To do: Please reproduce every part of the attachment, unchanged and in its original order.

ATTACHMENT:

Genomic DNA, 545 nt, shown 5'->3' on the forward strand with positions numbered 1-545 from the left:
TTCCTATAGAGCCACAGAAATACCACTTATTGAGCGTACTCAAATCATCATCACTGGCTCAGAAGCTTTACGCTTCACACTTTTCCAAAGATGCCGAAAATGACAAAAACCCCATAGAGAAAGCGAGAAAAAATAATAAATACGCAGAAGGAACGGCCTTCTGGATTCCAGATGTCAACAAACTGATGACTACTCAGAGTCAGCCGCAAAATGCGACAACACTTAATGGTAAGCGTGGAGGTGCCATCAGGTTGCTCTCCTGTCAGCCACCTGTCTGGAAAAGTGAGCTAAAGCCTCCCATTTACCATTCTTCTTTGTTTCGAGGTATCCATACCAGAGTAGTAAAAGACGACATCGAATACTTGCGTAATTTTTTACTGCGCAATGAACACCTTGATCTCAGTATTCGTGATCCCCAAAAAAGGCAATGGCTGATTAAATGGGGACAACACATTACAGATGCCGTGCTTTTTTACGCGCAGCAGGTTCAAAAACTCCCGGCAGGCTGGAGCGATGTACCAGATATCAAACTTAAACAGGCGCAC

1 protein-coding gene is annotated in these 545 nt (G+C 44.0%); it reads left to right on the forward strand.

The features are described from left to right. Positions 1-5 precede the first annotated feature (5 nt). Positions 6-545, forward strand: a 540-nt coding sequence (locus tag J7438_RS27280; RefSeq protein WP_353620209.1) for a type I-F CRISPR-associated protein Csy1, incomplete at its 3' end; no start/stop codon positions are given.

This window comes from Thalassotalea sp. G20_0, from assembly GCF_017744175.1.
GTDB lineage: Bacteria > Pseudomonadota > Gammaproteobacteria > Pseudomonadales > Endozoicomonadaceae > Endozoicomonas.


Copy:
Genomic DNA, 545 nt, shown 5'->3' on the forward strand with positions numbered 1-545 from the left:
TTCCTATAGAGCCACAGAAATACCACTTATTGAGCGTACTCAAATCATCATCACTGGCTCAGAAGCTTTACGCTTCACACTTTTCCAAAGATGCCGAAAATGACAAAAACCCCATAGAGAAAGCGAGAAAAAATAATAAATACGCAGAAGGAACGGCCTTCTGGATTCCAGATGTCAACAAACTGATGACTACTCAGAGTCAGCCGCAAAATGCGACAACACTTAATGGTAAGCGTGGAGGTGCCATCAGGTTGCTCTCCTGTCAGCCACCTGTCTGGAAAAGTGAGCTAAAGCCTCCCATTTACCATTCTTCTTTGTTTCGAGGTATCCATACCAGAGTAGTAAAAGACGACATCGAATACTTGCGTAATTTTTTACTGCGCAATGAACACCTTGATCTCAGTATTCGTGATCCCCAAAAAAGGCAATGGCTGATTAAATGGGGACAACACATTACAGATGCCGTGCTTTTTTACGCGCAGCAGGTTCAAAAACTCCCGGCAGGCTGGAGCGATGTACCAGATATCAAACTTAAACAGGCGCAC

1 protein-coding gene is annotated in these 545 nt (G+C 44.0%); it reads left to right on the forward strand.

The features are described from left to right. Positions 1-5 precede the first annotated feature (5 nt). Positions 6-545, forward strand: a 540-nt coding sequence (locus tag J7438_RS27280; RefSeq protein WP_353620209.1) for a type I-F CRISPR-associated protein Csy1, incomplete at its 3' end; no start/stop codon positions are given.

This window comes from Thalassotalea sp. G20_0, from assembly GCF_017744175.1.
GTDB lineage: Bacteria > Pseudomonadota > Gammaproteobacteria > Pseudomonadales > Endozoicomonadaceae > Endozoicomonas.